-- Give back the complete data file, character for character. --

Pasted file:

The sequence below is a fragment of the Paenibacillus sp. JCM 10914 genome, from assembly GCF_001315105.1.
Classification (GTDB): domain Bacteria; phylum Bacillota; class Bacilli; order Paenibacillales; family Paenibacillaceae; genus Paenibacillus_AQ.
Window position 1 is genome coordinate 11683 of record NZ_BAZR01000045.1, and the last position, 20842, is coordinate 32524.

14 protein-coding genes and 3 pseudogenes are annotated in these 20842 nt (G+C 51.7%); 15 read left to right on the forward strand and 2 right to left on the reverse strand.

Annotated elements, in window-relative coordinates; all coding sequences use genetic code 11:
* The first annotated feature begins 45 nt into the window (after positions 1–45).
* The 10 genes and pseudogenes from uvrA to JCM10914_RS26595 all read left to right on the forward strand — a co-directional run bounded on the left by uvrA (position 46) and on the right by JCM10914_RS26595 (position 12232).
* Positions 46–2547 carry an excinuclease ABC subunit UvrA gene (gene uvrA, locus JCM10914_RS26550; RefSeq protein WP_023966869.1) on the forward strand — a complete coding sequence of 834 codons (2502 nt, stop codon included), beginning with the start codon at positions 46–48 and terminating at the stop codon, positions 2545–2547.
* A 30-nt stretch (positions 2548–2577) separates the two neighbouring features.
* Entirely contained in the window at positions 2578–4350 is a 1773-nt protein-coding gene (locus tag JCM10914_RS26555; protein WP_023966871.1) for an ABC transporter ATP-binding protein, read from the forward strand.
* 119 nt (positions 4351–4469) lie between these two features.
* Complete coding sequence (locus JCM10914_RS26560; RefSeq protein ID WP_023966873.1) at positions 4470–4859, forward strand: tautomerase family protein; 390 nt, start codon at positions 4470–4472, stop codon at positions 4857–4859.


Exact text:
The sequence below is a fragment of the Paenibacillus sp. JCM 10914 genome, from assembly GCF_001315105.1.
Classification (GTDB): domain Bacteria; phylum Bacillota; class Bacilli; order Paenibacillales; family Paenibacillaceae; genus Paenibacillus_AQ.
Window position 1 is genome coordinate 11683 of record NZ_BAZR01000045.1, and the last position, 20842, is coordinate 32524.

14 protein-coding genes and 3 pseudogenes are annotated in these 20842 nt (G+C 51.7%); 15 read left to right on the forward strand and 2 right to left on the reverse strand.

Annotated elements, in window-relative coordinates; all coding sequences use genetic code 11:
* The first annotated feature begins 45 nt into the window (after positions 1–45).
* The 10 genes and pseudogenes from uvrA to JCM10914_RS26595 all read left to right on the forward strand — a co-directional run bounded on the left by uvrA (position 46) and on the right by JCM10914_RS26595 (position 12232).
* Positions 46–2547 carry an excinuclease ABC subunit UvrA gene (gene uvrA, locus JCM10914_RS26550; RefSeq protein WP_023966869.1) on the forward strand — a complete coding sequence of 834 codons (2502 nt, stop codon included), beginning with the start codon at positions 46–48 and terminating at the stop codon, positions 2545–2547.
* A 30-nt stretch (positions 2548–2577) separates the two neighbouring features.
* Entirely contained in the window at positions 2578–4350 is a 1773-nt protein-coding gene (locus tag JCM10914_RS26555; protein WP_023966871.1) for an ABC transporter ATP-binding protein, read from the forward strand.
* 119 nt (positions 4351–4469) lie between these two features.
* Complete coding sequence (locus JCM10914_RS26560; RefSeq protein ID WP_023966873.1) at positions 4470–4859, forward strand: tautomerase family protein; 390 nt, start codon at positions 4470–4472, stop codon at positions 4857–4859.